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During the summer of 2020 we launched a series of conversations with alumni to hear their memories of Trinity and catch up on what they’ve done since leaving. Matt from ARDO spoke with bestselling author and screenwriter Alex Michaelides (1996). You can read his story below. You can find more stories here.

Why did you choose to study English at Trinity?

The honest answer is that my cousin went to Trinity and then my sister went to Trinity. I remember going to visit her when I was eight years old and was just awestruck by the beauty. I still get a big rush when I go into Great Court, and hold it in my mind as a romantic place to go and study. It couldn’t be more different from where I grew up.

I was the first person from my school to study English at University. I just love books and reading.

Do you have a favourite part of College?

There is that little stone seat outside Hall, at the top of the steps just before you go inside, where my friends and I would always meet each other before lunch. I’ve got very fond memories of sitting there. I also love Whewell’s Court too, which is where I lived in my second and third year.

Do you have a favourite memory?

Friendships, the teaching was incredible, I remember that fondly, and acting. I was very lucky to be taught by Professor Poole, Anne Barton, Jeremy Maule, and Eric Griffiths who were all such geniuses. My only regret really is that I didn’t apply myself as much as I would do if I were going there now. It’s a lot to take in and it’s such an exciting three years which all goes by in a flash.

When I decided that I was going to be a novelist, having been a screenwriter for years, all of these lessons that I had learnt, all these incredible books that I had been taught, came back to me. Also the lessons about how to think about writing. I suddenly remembered how Eric Griffiths gave us a class on point of view, and 20 years later it comes into your head and you’re like ‘yes, now I understand that’s what you’re trying to do.’

For me as a writer, I think the best way to learn is through reading and writing. Being educated at Trinity, and having such an incredible education there, is something that stood me in fantastic stead.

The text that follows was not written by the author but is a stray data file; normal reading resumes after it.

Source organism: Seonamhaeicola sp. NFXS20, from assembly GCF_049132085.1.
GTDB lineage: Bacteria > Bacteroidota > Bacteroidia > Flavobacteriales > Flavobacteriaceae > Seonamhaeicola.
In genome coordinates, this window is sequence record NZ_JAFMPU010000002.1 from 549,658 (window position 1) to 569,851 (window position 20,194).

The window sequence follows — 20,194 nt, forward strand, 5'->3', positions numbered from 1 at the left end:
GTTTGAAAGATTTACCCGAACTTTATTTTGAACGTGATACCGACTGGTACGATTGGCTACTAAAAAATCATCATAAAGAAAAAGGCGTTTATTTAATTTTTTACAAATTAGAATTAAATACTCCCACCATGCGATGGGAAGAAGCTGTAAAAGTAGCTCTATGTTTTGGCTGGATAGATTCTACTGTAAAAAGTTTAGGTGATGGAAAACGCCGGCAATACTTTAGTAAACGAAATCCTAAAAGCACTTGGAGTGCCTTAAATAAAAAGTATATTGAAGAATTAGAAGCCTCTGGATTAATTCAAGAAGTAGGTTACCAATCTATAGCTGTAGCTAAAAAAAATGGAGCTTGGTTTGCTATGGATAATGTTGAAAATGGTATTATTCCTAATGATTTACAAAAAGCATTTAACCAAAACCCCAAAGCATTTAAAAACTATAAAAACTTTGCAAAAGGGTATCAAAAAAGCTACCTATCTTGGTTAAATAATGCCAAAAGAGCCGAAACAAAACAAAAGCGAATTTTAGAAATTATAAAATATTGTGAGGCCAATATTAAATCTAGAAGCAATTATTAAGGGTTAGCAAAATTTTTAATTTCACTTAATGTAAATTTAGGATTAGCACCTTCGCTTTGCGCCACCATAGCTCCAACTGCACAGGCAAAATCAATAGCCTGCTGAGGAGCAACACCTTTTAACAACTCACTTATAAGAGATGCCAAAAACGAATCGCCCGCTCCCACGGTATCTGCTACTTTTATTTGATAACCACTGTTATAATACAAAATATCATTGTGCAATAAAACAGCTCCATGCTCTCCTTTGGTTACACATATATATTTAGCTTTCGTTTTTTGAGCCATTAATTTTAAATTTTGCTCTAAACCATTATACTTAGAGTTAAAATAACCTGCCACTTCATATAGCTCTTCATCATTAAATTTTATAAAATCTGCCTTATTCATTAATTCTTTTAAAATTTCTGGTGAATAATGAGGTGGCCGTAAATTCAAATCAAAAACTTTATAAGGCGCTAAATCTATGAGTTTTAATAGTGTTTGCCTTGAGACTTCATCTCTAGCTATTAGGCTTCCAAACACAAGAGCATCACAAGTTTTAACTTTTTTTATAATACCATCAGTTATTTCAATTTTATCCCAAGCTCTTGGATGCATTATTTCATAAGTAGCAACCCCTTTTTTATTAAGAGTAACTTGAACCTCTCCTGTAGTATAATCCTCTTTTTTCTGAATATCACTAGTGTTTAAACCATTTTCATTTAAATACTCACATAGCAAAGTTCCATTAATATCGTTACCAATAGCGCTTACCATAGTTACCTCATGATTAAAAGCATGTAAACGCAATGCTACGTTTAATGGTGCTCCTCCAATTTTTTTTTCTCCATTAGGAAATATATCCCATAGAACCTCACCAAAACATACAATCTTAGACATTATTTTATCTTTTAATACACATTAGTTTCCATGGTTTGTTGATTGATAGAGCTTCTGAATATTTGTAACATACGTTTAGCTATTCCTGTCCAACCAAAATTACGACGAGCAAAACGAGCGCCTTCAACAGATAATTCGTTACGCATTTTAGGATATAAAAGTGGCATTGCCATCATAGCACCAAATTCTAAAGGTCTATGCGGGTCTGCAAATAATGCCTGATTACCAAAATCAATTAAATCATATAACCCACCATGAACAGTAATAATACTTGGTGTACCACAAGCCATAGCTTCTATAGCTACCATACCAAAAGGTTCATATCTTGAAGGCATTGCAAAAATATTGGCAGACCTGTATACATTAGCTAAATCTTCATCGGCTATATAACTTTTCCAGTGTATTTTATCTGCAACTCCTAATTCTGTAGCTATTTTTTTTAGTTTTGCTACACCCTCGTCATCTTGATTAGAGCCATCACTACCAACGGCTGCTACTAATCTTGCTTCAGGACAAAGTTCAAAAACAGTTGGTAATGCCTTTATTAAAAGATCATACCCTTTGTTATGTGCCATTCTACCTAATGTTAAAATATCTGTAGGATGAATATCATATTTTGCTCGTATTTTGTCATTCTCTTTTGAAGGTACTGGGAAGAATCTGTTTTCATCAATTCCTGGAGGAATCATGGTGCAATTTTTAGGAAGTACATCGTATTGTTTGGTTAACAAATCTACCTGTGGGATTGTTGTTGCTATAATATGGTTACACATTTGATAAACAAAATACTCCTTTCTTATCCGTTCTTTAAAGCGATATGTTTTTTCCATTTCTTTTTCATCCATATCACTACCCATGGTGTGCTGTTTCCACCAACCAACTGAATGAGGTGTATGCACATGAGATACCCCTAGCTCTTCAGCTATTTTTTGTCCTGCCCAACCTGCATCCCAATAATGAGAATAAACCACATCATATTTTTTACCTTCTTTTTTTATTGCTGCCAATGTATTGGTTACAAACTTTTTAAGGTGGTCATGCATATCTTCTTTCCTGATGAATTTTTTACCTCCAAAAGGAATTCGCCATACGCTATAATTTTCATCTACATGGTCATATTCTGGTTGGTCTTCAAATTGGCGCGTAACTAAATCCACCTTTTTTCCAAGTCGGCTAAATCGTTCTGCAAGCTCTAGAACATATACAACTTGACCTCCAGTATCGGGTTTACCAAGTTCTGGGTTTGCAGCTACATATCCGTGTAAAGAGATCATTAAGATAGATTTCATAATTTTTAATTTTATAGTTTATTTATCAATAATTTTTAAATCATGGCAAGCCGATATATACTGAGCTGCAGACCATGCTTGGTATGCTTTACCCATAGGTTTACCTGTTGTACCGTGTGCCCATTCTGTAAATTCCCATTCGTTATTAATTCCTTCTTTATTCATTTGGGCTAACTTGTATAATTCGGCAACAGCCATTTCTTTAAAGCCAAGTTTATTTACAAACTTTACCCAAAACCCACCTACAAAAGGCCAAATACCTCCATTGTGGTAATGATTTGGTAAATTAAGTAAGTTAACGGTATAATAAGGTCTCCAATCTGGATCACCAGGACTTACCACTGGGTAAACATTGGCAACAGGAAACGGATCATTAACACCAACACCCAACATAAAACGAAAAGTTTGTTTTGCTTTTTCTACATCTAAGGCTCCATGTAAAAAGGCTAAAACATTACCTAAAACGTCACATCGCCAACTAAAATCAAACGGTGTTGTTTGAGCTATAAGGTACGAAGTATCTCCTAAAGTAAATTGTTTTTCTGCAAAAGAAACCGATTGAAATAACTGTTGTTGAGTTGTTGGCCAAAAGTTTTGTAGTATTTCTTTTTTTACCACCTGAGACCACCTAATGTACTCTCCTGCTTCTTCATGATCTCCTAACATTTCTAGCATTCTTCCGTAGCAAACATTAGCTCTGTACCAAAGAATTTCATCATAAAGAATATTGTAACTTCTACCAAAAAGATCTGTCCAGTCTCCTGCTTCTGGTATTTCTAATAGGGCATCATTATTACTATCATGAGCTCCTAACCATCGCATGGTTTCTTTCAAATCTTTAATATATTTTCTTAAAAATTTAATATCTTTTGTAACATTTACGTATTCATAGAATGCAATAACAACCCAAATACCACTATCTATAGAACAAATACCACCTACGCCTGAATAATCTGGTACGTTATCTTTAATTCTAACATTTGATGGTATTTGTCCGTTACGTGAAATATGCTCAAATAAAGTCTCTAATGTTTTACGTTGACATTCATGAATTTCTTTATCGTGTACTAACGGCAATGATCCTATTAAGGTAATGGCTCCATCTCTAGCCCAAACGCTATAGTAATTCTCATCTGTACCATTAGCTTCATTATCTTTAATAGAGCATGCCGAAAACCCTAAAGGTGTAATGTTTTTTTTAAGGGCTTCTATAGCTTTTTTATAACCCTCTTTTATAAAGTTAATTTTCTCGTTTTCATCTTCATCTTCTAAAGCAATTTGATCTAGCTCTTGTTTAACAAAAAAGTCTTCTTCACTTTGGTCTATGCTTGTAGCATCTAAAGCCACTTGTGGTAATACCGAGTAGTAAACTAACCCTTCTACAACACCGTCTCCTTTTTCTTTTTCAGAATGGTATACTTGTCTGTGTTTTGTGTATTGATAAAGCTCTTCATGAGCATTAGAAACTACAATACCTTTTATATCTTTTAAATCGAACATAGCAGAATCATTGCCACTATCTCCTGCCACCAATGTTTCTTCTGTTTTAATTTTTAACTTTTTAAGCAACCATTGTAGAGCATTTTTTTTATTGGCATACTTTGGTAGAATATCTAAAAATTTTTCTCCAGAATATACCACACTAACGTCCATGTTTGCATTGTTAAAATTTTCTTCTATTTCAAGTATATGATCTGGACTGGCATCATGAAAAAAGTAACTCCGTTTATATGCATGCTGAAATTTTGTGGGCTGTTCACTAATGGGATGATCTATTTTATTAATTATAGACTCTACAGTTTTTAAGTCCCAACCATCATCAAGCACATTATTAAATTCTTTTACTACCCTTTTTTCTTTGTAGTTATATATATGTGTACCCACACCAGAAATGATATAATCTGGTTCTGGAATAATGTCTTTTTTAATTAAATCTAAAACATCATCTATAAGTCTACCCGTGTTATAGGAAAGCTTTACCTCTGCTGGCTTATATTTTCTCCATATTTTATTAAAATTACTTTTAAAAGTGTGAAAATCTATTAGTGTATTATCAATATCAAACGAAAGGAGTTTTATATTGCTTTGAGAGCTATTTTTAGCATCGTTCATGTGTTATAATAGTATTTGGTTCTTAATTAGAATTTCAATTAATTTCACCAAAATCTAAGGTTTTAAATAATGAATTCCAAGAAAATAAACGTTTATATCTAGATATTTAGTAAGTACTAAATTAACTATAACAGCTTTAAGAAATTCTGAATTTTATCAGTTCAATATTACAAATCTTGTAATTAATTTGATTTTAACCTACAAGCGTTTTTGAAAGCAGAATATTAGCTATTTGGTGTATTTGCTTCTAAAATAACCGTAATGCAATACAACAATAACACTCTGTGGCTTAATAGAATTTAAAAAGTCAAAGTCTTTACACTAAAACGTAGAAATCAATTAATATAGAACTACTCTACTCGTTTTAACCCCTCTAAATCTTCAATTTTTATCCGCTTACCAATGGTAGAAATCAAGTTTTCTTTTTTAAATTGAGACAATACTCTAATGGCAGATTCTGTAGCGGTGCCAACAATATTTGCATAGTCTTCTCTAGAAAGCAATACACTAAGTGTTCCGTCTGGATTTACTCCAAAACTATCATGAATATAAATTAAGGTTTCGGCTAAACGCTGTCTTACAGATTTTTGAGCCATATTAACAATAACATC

We put on The Duchess of Malfi, inside the Hall, and I think it was the first time that it has been used as a theatre in something like 300 years. Professor Poole arranged it and he helped us put it on. That was an amazing experience, things like that are truly special. You can only really do things like that at Trinity.

I pretty much lived at the ADC Theatre, I did 14 plays in three years so it was pretty intense. I think in my last year Adrian Poole took me aside and told me to stop being in plays and start doing some essays.

I went to Edinburgh twice with the University. It was truly amazing. The opportunity to be in all of those plays and meet all of those people, but more importantly become part of the theatre and spend all of my weekends backstage…I miss it more than I can say. It was a really special time.

Is there anything that you had wished you had known before arriving at Trinity?

I was quite shy, although people never believe me when I say that, but I was quite terrified. If I could speak to my younger self now I would say ’embrace it all and don’t be frightened. Go out and meet people, because everyone is so friendly there’.

Could you talk us through your career to date?

I started out as an actor when I graduated. I got an agent when I was at Trinity and I did a little bit of TV, but I wasn’t very good. I tried, when I left University, to make a go of it. Maybe I gave up too soon, but I think I was too self-conscious. I think I was a writer really.

What I love about theatre is the group element. Having a small family of people that you get so close to and you put something on together.

Then I was a runner for an Oscar-winning film producer, and I gave him a script I had written whilst at University. He gave me some money to make it, but it didn’t go anywhere. It was a bit of a disaster, but it was my first experience of writing a script.

I then went to the American Film Institute in Los Angeles, to learn how to screen write. After that I made two films, neither of which were very successful. But it propelled me into writing a novel – I’d felt like I’d always wanted to since I was at University but had put it off for 15-16 years – I finally got around to it through desperation and despair. Then it was the best thing that has ever happened to me.

Now, I would say that I am a writer. I was a screenwriter and now I am a novelist.

Do you have any role models who’ve influenced your career?

The most important person to me at Trinity was Adrian Poole. He’s always been a kind of mentor to me. I did my dissertation on Henry James and he did that with me, then I did an adaptation of a Henry James novel into a screenplay. Adrian was the first person to read that and give me feedback.

For me, he was the best face that you could have for Trinity. We encountered a lot of really brilliant people, but Adrian is one of those rare things where he is a brilliant man but also a brilliant teacher. As a result, I retained everything of what he taught me.

Have you been given any great advice?

No, it’s more of an example really. A love of literature and language.

What advice would you give to a current student?

Make the most of the time, because it goes really fast. Make as many friends and do as much as you possibly can, without sacrificing studies and work. I think it’s really important not to let time go by and not make the most of it.

Recorded in August 2020

If you want to get involved and share your story, please get in touch with Matt and Rachel at alumni-events@trin.cam.ac.uk 

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